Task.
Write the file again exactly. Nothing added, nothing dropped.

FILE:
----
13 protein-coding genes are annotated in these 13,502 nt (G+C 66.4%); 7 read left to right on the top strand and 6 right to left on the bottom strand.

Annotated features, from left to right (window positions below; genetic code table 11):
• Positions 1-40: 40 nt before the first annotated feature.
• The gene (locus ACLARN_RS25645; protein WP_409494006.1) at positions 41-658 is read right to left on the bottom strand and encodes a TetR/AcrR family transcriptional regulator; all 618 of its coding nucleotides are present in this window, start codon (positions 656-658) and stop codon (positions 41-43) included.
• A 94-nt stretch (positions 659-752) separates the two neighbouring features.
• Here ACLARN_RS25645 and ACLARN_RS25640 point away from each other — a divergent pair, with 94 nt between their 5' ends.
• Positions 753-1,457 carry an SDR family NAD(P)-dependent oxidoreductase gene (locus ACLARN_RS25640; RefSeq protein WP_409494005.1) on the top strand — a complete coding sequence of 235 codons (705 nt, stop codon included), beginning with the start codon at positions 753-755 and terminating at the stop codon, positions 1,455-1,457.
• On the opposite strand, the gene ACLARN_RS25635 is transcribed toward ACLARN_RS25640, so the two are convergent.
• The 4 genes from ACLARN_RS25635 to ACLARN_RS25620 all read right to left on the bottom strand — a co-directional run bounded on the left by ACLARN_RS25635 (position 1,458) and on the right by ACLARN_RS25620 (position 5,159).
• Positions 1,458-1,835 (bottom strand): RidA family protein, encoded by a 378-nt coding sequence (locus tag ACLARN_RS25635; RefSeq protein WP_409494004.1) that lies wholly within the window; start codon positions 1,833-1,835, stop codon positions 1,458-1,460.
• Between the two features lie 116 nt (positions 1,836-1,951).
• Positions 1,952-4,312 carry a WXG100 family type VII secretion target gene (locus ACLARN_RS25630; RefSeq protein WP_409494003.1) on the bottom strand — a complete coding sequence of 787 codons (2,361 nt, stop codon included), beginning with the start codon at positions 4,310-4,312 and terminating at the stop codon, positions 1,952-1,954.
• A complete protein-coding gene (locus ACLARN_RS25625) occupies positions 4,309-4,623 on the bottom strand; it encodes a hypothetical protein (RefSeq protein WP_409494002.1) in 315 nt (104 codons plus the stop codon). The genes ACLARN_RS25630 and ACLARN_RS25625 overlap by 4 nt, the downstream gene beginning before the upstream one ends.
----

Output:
13 protein-coding genes are annotated in these 13,502 nt (G+C 66.4%); 7 read left to right on the top strand and 6 right to left on the bottom strand.

Annotated features, from left to right (window positions below; genetic code table 11):
• Positions 1-40: 40 nt before the first annotated feature.
• The gene (locus ACLARN_RS25645; protein WP_409494006.1) at positions 41-658 is read right to left on the bottom strand and encodes a TetR/AcrR family transcriptional regulator; all 618 of its coding nucleotides are present in this window, start codon (positions 656-658) and stop codon (positions 41-43) included.
• A 94-nt stretch (positions 659-752) separates the two neighbouring features.
• Here ACLARN_RS25645 and ACLARN_RS25640 point away from each other — a divergent pair, with 94 nt between their 5' ends.
• Positions 753-1,457 carry an SDR family NAD(P)-dependent oxidoreductase gene (locus ACLARN_RS25640; RefSeq protein WP_409494005.1) on the top strand — a complete coding sequence of 235 codons (705 nt, stop codon included), beginning with the start codon at positions 753-755 and terminating at the stop codon, positions 1,455-1,457.
• On the opposite strand, the gene ACLARN_RS25635 is transcribed toward ACLARN_RS25640, so the two are convergent.
• The 4 genes from ACLARN_RS25635 to ACLARN_RS25620 all read right to left on the bottom strand — a co-directional run bounded on the left by ACLARN_RS25635 (position 1,458) and on the right by ACLARN_RS25620 (position 5,159).
• Positions 1,458-1,835 (bottom strand): RidA family protein, encoded by a 378-nt coding sequence (locus tag ACLARN_RS25635; RefSeq protein WP_409494004.1) that lies wholly within the window; start codon positions 1,833-1,835, stop codon positions 1,458-1,460.
• Between the two features lie 116 nt (positions 1,836-1,951).
• Positions 1,952-4,312 carry a WXG100 family type VII secretion target gene (locus ACLARN_RS25630; RefSeq protein WP_409494003.1) on the bottom strand — a complete coding sequence of 787 codons (2,361 nt, stop codon included), beginning with the start codon at positions 4,310-4,312 and terminating at the stop codon, positions 1,952-1,954.
• A complete protein-coding gene (locus ACLARN_RS25625) occupies positions 4,309-4,623 on the bottom strand; it encodes a hypothetical protein (RefSeq protein WP_409494002.1) in 315 nt (104 codons plus the stop codon). The genes ACLARN_RS25630 and ACLARN_RS25625 overlap by 4 nt, the downstream gene beginning before the upstream one ends.